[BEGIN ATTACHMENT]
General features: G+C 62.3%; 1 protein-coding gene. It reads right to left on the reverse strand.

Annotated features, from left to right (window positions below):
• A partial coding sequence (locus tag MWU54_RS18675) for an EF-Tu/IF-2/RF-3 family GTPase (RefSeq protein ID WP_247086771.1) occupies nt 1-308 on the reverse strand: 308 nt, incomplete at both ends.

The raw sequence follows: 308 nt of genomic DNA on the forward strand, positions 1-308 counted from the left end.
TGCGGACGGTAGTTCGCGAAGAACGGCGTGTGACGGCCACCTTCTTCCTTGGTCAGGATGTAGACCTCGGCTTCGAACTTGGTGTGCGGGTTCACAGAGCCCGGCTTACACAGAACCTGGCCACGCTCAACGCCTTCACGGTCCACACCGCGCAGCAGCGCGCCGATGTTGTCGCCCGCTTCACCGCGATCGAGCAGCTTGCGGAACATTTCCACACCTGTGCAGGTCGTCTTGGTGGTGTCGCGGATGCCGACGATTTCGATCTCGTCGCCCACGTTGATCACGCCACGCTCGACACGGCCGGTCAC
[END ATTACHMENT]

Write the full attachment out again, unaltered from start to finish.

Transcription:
General features: G+C 62.3%; 1 protein-coding gene. It reads right to left on the reverse strand.

Annotated features, from left to right (window positions below):
• A partial coding sequence (locus tag MWU54_RS18675) for an EF-Tu/IF-2/RF-3 family GTPase (RefSeq protein ID WP_247086771.1) occupies nt 1-308 on the reverse strand: 308 nt, incomplete at both ends.

The raw sequence follows: 308 nt of genomic DNA on the forward strand, positions 1-308 counted from the left end.
TGCGGACGGTAGTTCGCGAAGAACGGCGTGTGACGGCCACCTTCTTCCTTGGTCAGGATGTAGACCTCGGCTTCGAACTTGGTGTGCGGGTTCACAGAGCCCGGCTTACACAGAACCTGGCCACGCTCAACGCCTTCACGGTCCACACCGCGCAGCAGCGCGCCGATGTTGTCGCCCGCTTCACCGCGATCGAGCAGCTTGCGGAACATTTCCACACCTGTGCAGGTCGTCTTGGTGGTGTCGCGGATGCCGACGATTTCGATCTCGTCGCCCACGTTGATCACGCCACGCTCGACACGGCCGGTCAC